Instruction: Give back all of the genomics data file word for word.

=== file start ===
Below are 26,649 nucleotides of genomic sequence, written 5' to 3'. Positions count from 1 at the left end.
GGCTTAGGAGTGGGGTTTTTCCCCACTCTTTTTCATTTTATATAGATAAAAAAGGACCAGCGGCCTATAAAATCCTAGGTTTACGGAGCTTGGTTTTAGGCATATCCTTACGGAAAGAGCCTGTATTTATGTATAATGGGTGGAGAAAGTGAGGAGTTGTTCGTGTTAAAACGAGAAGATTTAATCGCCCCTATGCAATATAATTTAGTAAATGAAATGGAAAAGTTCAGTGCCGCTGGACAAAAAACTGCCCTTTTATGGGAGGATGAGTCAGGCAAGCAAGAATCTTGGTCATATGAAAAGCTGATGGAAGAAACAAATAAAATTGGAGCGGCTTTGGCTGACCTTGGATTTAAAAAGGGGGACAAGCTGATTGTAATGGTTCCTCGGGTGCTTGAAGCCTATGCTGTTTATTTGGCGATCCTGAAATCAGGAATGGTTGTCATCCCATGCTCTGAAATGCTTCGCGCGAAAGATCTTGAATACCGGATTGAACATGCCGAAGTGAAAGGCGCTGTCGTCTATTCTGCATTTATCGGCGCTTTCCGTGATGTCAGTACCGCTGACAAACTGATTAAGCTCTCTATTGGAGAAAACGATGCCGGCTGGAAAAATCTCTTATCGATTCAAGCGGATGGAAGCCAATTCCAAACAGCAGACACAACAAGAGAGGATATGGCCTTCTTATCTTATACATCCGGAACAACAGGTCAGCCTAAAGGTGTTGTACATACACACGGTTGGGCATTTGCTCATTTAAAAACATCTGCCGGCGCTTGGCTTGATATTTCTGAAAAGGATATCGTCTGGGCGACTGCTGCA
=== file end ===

Below are 26,649 nucleotides of genomic sequence, written 5' to 3'. Positions count from 1 at the left end.
GGCTTAGGAGTGGGGTTTTTCCCCACTCTTTTTCATTTTATATAGATAAAAAAGGACCAGCGGCCTATAAAATCCTAGGTTTACGGAGCTTGGTTTTAGGCATATCCTTACGGAAAGAGCCTGTATTTATGTATAATGGGTGGAGAAAGTGAGGAGTTGTTCGTGTTAAAACGAGAAGATTTAATCGCCCCTATGCAATATAATTTAGTAAATGAAATGGAAAAGTTCAGTGCCGCTGGACAAAAAACTGCCCTTTTATGGGAGGATGAGTCAGGCAAGCAAGAATCTTGGTCATATGAAAAGCTGATGGAAGAAACAAATAAAATTGGAGCGGCTTTGGCTGACCTTGGATTTAAAAAGGGGGACAAGCTGATTGTAATGGTTCCTCGGGTGCTTGAAGCCTATGCTGTTTATTTGGCGATCCTGAAATCAGGAATGGTTGTCATCCCATGCTCTGAAATGCTTCGCGCGAAAGATCTTGAATACCGGATTGAACATGCCGAAGTGAAAGGCGCTGTCGTCTATTCTGCATTTATCGGCGCTTTCCGTGATGTCAGTACCGCTGACAAACTGATTAAGCTCTCTATTGGAGAAAACGATGCCGGCTGGAAAAATCTCTTATCGATTCAAGCGGATGGAAGCCAATTCCAAACAGCAGACACAACAAGAGAGGATATGGCCTTCTTATCTTATACATCCGGAACAACAGGTCAGCCTAAAGGTGTTGTACATACACACGGTTGGGCATTTGCTCATTTAAAAACATCTGCCGGCGCTTGGCTTGATATTTCTGAAAAGGATATCGTCTGGGCGACTGCTGCA